It's cold here--but warmed up a bit overnight (it was -5 AM at 10 PM and 6 degrees F at 6 AM). Last night started out clear with brillant stars (or maybe they seemed that way as we have so seldom been able to see the sky over the past few months). Then it clouded back up and started snowing small flakes, the kind of snow you get with real cold temperatures. The snow squeaks under your feet. I've had night meetings ever night this week--which makes me sad as I haven't been able to curl up with a book in front of the fire place. I read this book back during the Christmas break--it's great.
Bill Bryson, The Life and Times of the Thunderbolt Kid: A Memoir (New York: Broadway Books, 2006) 270 pages.
In The Life and Times of the Thunderbolt Kid, Bryson writes about his childhood years in the fifties and sixties in Des Moines, Iowa. With his keen memory and ability to take small, often absurd, things and blow them out proportion (a trait that Bryson has honed over the years), Bryson has written a very funny book. Writing must be in Bryson’s blood as both parents worked for The Des Moines Register. His father was a sportswriter and his mother an editor for the “Home Section.” I found myself both envious of his childhood (what boy wouldn’t love to have a father that was a sportswriter who would take you along on a trip every summer where you get to meet the greats of baseball). At first, like most children, he seems ashamed of the stupid stuff his parents did, but you a sense of his great love for both of them. In addition to writing about his childhood, he includes some of his fantasy life as the Thunderbolt Kid who, with his laser gun, could vaporize bad guys, morons and teachers. Bryson also provides insight and commentary into the changes that was going on in America during the 50s and 60s.
This was the era of rabid anti-communism and the fear of the bomb. Bryson couldn’t imagine any enemy wanting to bomb Des Moines, but his father informed him that since the Strategic Air Command was headquartered in Omaha, 100 miles away, they’d be bombed and Des Moines would have fallout and they’d all be dead before dinner. Knowing this, Bryson refused to participate in the schools nuclear drills, earning him the scorn of teachers and principals. It also leads to him nearly becoming the only American casualty in the Cuban Missile Crisis. Hearing the President somber words on TV, he stole the last piece of pie that had been saved for his sister and went out onto the porch to watch the fireworks over Omaha. They never came, but his sister did come home.
Bryson seems befuddled that the Gallup Organization named 1957 as the happiest year in America, even going so far as suggesting it might be because the next year the Giants and Dodgers moved west. (235) Unfortunately, living in the American heartland, he was unaware that in North Carolina a woman was giving birth to her first child, a son (and no, she didn’t wrap him in swaddling clothes, as he was also the first grandchild and thereby spoiled). This child now wishes he had thought to describe a tornado as a “killer apostrophe.” (181). He is also glad to see that Bryson paid due respect to Bill Mazeroski’s homerun in the 1960 World Series, giving the Pirates a victory over the loathsome Yankees. (82) Knowing that Bryson’s father was there, at Forbes Field, in the press books, gives Bryson more respect than he previously had as a slacker along the Appalachian Trail.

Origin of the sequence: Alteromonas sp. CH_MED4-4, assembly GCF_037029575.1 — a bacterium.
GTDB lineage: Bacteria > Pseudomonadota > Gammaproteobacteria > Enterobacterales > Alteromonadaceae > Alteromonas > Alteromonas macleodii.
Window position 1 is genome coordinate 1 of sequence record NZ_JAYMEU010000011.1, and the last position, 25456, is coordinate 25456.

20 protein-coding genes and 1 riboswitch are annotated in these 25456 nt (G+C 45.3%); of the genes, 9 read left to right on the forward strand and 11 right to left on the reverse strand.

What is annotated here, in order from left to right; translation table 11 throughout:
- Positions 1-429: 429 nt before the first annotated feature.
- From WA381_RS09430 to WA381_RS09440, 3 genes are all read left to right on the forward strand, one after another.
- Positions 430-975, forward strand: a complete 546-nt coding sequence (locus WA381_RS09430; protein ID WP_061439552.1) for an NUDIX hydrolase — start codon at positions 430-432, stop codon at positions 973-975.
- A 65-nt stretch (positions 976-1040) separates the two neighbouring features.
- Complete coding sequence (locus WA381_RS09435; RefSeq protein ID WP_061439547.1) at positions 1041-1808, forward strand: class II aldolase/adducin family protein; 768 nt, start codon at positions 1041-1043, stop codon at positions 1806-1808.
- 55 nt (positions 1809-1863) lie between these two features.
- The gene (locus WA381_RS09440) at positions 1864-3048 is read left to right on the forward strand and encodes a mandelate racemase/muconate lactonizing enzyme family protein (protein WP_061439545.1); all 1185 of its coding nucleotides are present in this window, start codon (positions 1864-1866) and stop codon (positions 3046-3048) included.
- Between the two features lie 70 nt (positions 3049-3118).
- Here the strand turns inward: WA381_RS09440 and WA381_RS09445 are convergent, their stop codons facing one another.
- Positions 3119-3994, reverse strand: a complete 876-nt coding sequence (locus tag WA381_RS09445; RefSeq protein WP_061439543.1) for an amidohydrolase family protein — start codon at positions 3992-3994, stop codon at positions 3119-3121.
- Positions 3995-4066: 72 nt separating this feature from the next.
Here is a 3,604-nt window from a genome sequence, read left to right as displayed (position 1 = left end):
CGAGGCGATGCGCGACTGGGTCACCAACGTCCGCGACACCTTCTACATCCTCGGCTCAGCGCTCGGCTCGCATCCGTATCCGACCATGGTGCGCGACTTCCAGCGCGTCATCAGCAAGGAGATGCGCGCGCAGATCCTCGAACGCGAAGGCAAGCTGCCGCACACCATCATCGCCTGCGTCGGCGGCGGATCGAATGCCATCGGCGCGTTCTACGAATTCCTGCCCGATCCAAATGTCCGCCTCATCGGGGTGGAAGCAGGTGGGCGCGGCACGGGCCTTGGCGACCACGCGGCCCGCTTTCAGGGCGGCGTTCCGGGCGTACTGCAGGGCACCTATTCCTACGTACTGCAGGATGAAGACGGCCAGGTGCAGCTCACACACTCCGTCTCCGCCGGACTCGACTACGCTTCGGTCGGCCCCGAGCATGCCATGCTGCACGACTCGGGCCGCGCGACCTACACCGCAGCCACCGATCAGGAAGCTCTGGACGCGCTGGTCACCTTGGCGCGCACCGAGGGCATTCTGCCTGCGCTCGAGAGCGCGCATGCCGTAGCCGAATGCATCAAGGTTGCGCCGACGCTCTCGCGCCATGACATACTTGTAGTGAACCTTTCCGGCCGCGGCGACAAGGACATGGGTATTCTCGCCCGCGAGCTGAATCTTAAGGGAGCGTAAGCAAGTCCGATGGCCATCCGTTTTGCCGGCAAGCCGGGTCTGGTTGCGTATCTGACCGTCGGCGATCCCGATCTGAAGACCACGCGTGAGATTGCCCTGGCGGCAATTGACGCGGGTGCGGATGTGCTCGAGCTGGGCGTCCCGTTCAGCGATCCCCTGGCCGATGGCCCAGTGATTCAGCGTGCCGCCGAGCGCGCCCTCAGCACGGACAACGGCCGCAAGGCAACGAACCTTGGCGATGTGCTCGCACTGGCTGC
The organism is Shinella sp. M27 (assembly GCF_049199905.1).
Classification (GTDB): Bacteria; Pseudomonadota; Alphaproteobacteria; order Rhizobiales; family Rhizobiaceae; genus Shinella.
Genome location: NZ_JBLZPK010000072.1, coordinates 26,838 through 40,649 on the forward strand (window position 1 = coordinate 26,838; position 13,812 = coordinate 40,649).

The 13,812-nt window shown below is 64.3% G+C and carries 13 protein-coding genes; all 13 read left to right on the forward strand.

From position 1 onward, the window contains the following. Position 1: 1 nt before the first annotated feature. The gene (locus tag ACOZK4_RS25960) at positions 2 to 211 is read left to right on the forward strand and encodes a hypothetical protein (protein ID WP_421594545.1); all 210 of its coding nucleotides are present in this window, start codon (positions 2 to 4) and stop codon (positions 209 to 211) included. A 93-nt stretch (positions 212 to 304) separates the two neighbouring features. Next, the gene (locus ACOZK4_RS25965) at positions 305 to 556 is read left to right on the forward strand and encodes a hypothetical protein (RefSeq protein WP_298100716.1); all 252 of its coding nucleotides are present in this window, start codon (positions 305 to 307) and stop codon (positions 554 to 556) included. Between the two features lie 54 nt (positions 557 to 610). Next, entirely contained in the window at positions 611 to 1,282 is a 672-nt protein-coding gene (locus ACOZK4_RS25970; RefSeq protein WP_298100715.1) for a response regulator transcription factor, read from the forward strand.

Most of this book is about his early years, but he does have a few stories about junior and senior high. Here, we meet Katz, who went from buying beer with a forged id (made by Bryson) to stealing cases of beer from railcars. Katz would later join Bryson in his feeble attempt to hike the Appalachian Trail. (Told in Bryson’s best seller, A Walk in the Woods). He also tells about the Willoughby brothers, who built a confetti bomb. They set it to go off at 3 PM, as school was being released, but they set it the night before and was using a clock as the timer and when 3 AM came around, it went off in their bedroom, waking the community. Bryson also had his troubles in high school (he graduated in 1968). After having managed to stay out of reformed school for his “license forging ring,” he insulted a guidance counselor and found himself being required to write a letter of apology in order to remain in school. This he did, he says, for in 1968, “the only thing that stood between one’s soft tissue and a Vietcong bullet was the American education system.” After handing the letter to the counselor, the Thunderbolt kid struck one final time. (258) In his last chapter, Bryson admits he used pseudonyms for all but one of the characters in the book. A few months ago, while traveling and bored, I saw Bryson on C-Span (late at night, they often feature authors). It was a tape made just after the publication of this book and he said he and his family were moving back to Britain. According to him this was because he and his British wife wanted to give their children both the American and British experience. After reading this book, I can’t help but to think that another reason might be that a few folks in Iowa were planning an ambush.
This is a great read. If you’re in your 50s, fond memories will come to mind. If you are younger, you need to know what those who passed before you endured. In both cases, you’ll laugh.